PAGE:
Intellectual property waiver for Covid vaccines have become a hot button issue as discussions on the proposal began at the World Trade Organization.
The U.S. has reversed its previous stance announcing support for waiver to give patent access to countries in need, while the EU is divided on the issue with Germany vocally rejecting the idea.
Should medical inventions be legally protected even at times of a global health crisis?
Joining us live from Washington D.C. is Madhavi Sunder, associate dean for international and graduate programs and a professor of law at Georgetown University Law Center.
Professor Sunder, pleasure to have you with us.
So, the proposal led by India and South Africa calls for the waiver of certain intellectual property rights related to Covid-19 vaccines and therapeutics to expedite access and affordability across the globe.
Advocates, including yourself, say that waiving these rights are essential to combating the pandemic.
Why is this necessary?
Pharmaceutical giants are of course strongly against vaccine patent waiver, saying that it could set a bad precedent which will arouse many problems in the future and disrupt a fragile vaccine supply chain.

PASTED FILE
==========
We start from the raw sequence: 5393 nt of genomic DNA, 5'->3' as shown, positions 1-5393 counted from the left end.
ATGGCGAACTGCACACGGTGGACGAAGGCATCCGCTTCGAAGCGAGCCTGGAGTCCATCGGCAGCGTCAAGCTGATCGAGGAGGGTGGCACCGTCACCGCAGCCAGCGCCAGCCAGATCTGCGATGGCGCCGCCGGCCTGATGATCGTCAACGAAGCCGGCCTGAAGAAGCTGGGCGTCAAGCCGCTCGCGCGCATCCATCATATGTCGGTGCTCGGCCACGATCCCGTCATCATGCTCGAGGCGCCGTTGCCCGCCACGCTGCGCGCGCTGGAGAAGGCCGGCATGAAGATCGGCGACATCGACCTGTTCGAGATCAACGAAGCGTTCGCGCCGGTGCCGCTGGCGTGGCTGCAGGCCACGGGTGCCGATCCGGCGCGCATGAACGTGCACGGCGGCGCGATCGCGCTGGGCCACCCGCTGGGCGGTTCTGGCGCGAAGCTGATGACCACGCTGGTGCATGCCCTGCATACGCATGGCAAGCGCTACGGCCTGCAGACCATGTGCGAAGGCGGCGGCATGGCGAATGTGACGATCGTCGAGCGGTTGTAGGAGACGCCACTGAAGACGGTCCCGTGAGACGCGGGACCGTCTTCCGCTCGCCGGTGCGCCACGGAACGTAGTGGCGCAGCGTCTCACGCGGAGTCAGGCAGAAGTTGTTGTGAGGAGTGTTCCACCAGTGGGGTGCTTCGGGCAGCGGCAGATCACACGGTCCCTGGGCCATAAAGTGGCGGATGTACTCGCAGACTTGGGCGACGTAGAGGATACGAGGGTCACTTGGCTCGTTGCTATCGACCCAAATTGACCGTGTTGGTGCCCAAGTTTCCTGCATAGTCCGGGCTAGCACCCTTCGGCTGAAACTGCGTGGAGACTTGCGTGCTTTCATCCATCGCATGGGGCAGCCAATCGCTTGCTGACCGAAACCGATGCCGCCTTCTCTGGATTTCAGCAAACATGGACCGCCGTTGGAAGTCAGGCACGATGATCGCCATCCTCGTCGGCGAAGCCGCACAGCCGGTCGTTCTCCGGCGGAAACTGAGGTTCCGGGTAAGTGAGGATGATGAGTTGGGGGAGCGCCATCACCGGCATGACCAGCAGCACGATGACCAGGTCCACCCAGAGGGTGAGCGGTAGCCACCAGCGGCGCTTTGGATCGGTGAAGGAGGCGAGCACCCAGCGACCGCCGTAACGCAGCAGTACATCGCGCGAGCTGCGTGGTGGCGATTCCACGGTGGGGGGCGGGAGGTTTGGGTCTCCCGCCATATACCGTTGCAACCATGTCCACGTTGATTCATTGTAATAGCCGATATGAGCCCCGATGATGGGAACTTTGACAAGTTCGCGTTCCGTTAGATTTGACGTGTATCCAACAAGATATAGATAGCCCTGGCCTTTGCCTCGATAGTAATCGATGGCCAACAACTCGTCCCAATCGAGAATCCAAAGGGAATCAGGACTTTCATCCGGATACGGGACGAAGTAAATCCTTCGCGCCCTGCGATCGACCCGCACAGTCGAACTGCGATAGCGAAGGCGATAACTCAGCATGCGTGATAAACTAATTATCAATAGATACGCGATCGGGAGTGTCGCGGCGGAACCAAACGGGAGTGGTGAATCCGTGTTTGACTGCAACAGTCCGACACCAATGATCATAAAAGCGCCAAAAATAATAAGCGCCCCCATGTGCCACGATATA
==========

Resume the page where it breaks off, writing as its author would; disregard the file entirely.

Basically, their argument is if intellectual property protection is waived in the face of a public emergency, even as a one-off, will firms invest next time there is a similar emergency? What do you say to this?
European Union leaders, at a summit over the weekend, pushed back against President Biden's call to waive intellectual property rights for Covid-19 vaccines, saying exporting more shots would be a faster way to help poor countries struggling to contain the virus.
So, what more needs to be done for patent waiver to lead to an actual mass distribution of vaccines to different parts of the world?
Dr. Madhavi Sunder, joining us live from Georgetown University Law Center on vaccine patent waiver. Thank you for offering your insights.